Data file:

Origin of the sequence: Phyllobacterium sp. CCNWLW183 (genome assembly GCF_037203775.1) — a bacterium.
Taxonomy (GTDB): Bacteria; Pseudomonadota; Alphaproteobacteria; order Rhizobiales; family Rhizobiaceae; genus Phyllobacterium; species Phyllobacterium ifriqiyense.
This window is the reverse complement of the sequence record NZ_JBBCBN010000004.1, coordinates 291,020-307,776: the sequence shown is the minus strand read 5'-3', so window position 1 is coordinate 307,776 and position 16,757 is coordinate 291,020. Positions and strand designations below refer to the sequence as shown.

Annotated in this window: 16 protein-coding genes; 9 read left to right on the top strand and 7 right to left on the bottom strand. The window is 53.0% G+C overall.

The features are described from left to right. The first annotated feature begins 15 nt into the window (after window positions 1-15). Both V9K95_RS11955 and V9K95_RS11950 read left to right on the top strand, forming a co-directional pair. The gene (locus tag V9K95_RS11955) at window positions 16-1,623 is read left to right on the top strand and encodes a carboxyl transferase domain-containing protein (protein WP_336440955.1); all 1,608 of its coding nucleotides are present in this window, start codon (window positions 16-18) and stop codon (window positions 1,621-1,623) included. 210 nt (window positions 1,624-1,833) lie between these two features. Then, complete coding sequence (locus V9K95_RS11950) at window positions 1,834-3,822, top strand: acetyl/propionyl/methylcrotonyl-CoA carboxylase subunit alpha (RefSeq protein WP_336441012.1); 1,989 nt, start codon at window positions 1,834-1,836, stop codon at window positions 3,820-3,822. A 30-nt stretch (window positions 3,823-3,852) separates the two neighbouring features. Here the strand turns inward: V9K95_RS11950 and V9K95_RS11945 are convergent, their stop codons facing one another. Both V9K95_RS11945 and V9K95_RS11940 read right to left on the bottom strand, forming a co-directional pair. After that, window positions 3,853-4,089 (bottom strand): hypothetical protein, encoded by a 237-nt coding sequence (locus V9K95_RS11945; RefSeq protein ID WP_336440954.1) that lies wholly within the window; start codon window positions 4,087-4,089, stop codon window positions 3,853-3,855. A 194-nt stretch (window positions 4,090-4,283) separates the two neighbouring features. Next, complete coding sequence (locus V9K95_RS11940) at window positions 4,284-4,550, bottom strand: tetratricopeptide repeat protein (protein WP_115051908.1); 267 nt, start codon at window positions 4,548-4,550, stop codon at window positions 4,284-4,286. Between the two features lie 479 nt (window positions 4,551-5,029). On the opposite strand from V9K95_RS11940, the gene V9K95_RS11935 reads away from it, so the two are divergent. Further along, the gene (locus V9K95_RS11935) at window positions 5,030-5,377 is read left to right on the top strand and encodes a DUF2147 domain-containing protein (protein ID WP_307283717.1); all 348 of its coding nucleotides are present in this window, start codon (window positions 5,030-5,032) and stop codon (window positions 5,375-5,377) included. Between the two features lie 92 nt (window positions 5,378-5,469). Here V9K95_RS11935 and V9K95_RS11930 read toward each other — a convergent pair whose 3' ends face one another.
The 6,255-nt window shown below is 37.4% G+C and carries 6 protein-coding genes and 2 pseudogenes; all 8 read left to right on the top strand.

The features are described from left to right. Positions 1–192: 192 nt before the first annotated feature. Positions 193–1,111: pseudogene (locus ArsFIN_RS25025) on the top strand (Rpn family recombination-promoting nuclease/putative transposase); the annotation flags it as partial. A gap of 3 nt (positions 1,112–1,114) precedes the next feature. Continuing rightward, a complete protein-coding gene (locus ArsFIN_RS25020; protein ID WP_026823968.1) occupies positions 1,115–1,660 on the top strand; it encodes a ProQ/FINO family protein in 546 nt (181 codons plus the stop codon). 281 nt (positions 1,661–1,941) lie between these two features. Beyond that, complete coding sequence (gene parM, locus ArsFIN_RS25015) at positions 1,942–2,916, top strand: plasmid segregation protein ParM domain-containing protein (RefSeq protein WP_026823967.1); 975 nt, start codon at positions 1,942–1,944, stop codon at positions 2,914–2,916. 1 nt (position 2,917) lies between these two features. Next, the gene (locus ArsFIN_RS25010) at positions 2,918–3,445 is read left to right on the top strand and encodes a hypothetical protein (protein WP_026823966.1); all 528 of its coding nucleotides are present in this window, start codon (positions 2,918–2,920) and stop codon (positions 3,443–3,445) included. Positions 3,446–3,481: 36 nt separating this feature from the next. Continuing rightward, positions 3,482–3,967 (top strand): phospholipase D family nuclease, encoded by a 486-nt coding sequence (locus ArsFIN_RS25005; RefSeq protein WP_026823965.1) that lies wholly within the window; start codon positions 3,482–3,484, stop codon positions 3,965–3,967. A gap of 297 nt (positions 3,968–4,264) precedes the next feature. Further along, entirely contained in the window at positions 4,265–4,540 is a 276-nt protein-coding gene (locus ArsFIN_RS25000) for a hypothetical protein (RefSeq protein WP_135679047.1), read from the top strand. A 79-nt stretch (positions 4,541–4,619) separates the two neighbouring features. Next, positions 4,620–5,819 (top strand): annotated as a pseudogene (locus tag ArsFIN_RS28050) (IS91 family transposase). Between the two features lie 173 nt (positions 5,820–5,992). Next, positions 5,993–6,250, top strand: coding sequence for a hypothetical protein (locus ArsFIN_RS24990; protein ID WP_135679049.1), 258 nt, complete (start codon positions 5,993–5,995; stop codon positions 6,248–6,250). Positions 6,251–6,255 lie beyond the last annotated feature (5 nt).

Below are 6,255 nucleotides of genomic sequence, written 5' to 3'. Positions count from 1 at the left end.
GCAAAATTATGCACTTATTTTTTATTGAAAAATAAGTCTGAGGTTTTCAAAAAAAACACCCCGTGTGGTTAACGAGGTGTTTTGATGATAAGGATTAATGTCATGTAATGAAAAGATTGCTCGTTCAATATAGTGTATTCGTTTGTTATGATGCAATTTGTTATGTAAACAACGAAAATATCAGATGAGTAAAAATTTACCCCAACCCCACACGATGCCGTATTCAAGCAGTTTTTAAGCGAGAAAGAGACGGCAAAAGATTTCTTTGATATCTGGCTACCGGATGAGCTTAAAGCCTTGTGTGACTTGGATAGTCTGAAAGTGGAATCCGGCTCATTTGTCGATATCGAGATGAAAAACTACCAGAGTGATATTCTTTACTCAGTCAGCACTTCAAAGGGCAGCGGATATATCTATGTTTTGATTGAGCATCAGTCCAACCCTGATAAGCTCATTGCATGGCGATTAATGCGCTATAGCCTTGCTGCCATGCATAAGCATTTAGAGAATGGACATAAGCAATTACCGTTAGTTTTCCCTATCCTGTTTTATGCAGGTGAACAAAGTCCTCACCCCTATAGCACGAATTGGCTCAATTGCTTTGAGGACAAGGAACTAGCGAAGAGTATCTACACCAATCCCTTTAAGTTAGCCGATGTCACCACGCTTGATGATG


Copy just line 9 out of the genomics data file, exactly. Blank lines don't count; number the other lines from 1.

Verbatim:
GCAAAATTATGCACTTATTTTTTATTGAAAAATAAGTCTGAGGTTTTCAAAAAAAACACCCCGTGTGGTTAACGAGGTGTTTTGATGATAAGGATTAATGTCATGTAATGAAAAGATTGCTCGTTCAATATAGTGTATTCGTTTGTTATGATGCAATTTGTTATGTAAACAACGAAAATATCAGATGAGTAAAAATTTACCCCAACCCCACACGATGCCGTATTCAAGCAGTTTTTAAGCGAGAAAGAGACGGCAAAAGATTTCTTTGATATCTGGCTACCGGATGAGCTTAAAGCCTTGTGTGACTTGGATAGTCTGAAAGTGGAATCCGGCTCATTTGTCGATATCGAGATGAAAAACTACCAGAGTGATATTCTTTACTCAGTCAGCACTTCAAAGGGCAGCGGATATATCTATGTTTTGATTGAGCATCAGTCCAACCCTGATAAGCTCATTGCATGGCGATTAATGCGCTATAGCCTTGCTGCCATGCATAAGCATTTAGAGAATGGACATAAGCAATTACCGTTAGTTTTCCCTATCCTGTTTTATGCAGGTGAACAAAGTCCTCACCCCTATAGCACGAATTGGCTCAATTGCTTTGAGGACAAGGAACTAGCGAAGAGTATCTACACCAATCCCTTTAAGTTAGCCGATGTCACCACGCTTGATGATG